The COVID-19 pandemic has rampaged across Europe over the last few weeks demanding urgent action from lawmakers and institutions. The increasing contagions and death toll have forced the majority of EU Member States to declare a total or partial nationwide lockdown. Italy, the country which the disease has hit hardest in Europe, has imposed the most restrictive measures. On March 22nd, the Italian government was the first EU country to give the order to stop all productive activities which are not strictly necessary in a last effort to contain the pandemic.
All member states have banned non-essential travel outside their borders, and as a result border checks have been reintroduced for the first time since 1995.
Shutting down borders and businesses will have a great impact on the European economy. Experts suggest that the Eurozone’s GDP could shrink by 1.8% / 3.3% by the end of July.
In order to minimize the fallout of the economy due to the COVID-19 outbreak, the EU and its member states have taken a number of actions to support small and medium-sized enterprises, employers and the labour market.
Using the dossiers from EU Issue Tracker, FiscalNote has put together a comprehensive list of where each EU Member State is in terms of locking down their country from within as well as the economic measures that various EU institutions have taken to keep business across the EU alive despite the rampant shutting down of businesses.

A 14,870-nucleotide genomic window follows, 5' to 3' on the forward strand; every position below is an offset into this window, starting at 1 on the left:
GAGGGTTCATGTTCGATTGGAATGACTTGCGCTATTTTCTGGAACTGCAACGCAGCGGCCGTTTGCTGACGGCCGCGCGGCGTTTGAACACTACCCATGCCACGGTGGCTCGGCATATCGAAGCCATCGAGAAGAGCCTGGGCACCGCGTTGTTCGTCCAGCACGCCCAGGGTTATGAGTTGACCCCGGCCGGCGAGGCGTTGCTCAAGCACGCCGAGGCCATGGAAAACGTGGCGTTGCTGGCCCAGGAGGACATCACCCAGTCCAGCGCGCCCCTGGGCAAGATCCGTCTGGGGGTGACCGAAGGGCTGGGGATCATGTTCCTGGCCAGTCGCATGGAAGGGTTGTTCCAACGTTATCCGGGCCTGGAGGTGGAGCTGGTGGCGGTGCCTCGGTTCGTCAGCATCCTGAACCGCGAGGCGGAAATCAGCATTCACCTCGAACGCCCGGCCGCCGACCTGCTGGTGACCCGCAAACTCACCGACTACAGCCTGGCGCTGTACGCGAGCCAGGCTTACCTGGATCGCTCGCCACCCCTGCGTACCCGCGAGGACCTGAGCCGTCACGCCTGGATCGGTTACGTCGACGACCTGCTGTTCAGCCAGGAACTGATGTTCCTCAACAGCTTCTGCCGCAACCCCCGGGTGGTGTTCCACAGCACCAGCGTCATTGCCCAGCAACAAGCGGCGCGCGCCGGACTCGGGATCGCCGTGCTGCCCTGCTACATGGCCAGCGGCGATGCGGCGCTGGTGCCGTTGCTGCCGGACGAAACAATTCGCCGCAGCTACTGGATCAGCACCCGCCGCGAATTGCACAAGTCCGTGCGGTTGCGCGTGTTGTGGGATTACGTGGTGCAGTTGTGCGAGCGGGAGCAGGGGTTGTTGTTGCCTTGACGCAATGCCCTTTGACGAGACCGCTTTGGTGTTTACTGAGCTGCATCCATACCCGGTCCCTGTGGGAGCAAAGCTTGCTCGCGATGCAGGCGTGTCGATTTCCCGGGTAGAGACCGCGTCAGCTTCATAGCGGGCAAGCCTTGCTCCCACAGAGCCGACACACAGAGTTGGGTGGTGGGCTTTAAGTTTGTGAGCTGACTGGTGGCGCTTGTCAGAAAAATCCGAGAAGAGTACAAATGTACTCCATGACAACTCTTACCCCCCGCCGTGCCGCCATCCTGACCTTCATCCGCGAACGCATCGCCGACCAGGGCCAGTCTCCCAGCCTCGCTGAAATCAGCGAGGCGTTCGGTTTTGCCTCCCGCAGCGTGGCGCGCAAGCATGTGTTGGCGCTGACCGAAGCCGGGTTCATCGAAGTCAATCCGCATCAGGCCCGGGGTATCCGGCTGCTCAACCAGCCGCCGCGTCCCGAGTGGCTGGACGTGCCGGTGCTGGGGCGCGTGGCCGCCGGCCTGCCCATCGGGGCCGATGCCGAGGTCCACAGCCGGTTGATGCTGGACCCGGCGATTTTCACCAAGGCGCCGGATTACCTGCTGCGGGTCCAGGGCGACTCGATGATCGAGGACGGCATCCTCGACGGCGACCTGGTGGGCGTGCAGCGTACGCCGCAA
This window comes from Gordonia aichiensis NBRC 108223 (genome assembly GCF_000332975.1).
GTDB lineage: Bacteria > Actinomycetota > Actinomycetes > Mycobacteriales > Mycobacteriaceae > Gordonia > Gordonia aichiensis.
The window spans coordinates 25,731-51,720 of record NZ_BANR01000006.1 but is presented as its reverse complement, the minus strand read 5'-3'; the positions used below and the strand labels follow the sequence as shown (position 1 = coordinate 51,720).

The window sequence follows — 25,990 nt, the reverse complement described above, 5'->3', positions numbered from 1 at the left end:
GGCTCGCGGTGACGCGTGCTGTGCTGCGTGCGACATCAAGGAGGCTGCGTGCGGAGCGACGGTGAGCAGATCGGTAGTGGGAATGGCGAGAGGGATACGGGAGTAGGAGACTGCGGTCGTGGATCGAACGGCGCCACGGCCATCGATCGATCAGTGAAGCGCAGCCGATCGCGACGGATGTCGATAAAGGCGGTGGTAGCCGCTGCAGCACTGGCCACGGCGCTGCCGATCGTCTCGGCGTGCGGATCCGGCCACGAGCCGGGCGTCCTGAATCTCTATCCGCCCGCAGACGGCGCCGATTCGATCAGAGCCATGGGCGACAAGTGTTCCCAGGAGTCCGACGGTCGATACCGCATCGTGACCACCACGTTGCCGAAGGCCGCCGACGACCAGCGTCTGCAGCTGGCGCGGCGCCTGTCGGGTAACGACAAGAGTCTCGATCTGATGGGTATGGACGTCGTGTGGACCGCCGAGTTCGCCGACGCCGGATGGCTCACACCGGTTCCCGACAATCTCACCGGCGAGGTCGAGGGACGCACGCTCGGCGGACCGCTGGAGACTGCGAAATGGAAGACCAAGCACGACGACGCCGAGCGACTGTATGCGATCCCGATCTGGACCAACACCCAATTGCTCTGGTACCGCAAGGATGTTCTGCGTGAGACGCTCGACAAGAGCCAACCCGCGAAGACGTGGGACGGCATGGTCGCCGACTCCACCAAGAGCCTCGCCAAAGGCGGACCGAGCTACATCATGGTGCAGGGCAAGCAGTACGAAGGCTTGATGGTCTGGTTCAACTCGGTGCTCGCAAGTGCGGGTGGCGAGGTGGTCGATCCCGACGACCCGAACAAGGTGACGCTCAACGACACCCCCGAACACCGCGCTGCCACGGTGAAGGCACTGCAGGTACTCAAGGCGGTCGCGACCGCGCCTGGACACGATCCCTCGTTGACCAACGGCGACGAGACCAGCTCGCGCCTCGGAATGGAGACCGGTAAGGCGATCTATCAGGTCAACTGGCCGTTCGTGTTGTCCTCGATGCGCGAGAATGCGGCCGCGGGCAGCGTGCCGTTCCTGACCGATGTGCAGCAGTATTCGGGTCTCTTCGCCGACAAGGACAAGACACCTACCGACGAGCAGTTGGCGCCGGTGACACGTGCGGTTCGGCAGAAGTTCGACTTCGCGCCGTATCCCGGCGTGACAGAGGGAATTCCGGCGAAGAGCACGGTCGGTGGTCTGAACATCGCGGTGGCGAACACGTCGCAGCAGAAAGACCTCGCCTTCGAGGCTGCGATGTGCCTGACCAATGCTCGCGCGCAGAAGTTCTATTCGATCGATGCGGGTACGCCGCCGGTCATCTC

The member states who have been hit the hardest by the outbreak have put in place the most expensive measures to support the economy. The Italian government has adopted a €25bn support package including loans to SMEs, tax deadline referrals and suspension on tax payments for specific sectors.
The French Government announced that it will guarantee €300bn of bank loans to businesses and will introduce a €45bn aid package for small businesses in the form of reduced social security contributions.
In Spain, small businesses and freelance workers are currently exempt from tax payment. The government has also announced a €400m credit line for the tourism sector and €100bn in guarantees to support all businesses.
Germany, the largest economy in the EU, approved an unprecedented stimulus package worth over €750 billion, including €600 billion for business loans and over €150 billion in debt to support social spending.
Altogether, the Council of the EU estimates that the European Union and its member states are expected to mobilize at least 2 percent of the EU GDP in fiscal measures and at least 13 percent of the EU GDP in liquidity support.
As the epidemic evolves, EU member states are likely to impose stricter lockdown measures causing even greater damage to the continent’s economy.
As the situation evolves rapidly, the number of measures being introduced across the EU member states related to the virus is changing daily.
If you would like to see the full landscape of the measures that are being taken at the European level to minimize the impact of COVID-19, click here to request a demo of EU Issue Tracker.
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Note: This information is up-to-date as of March 30th
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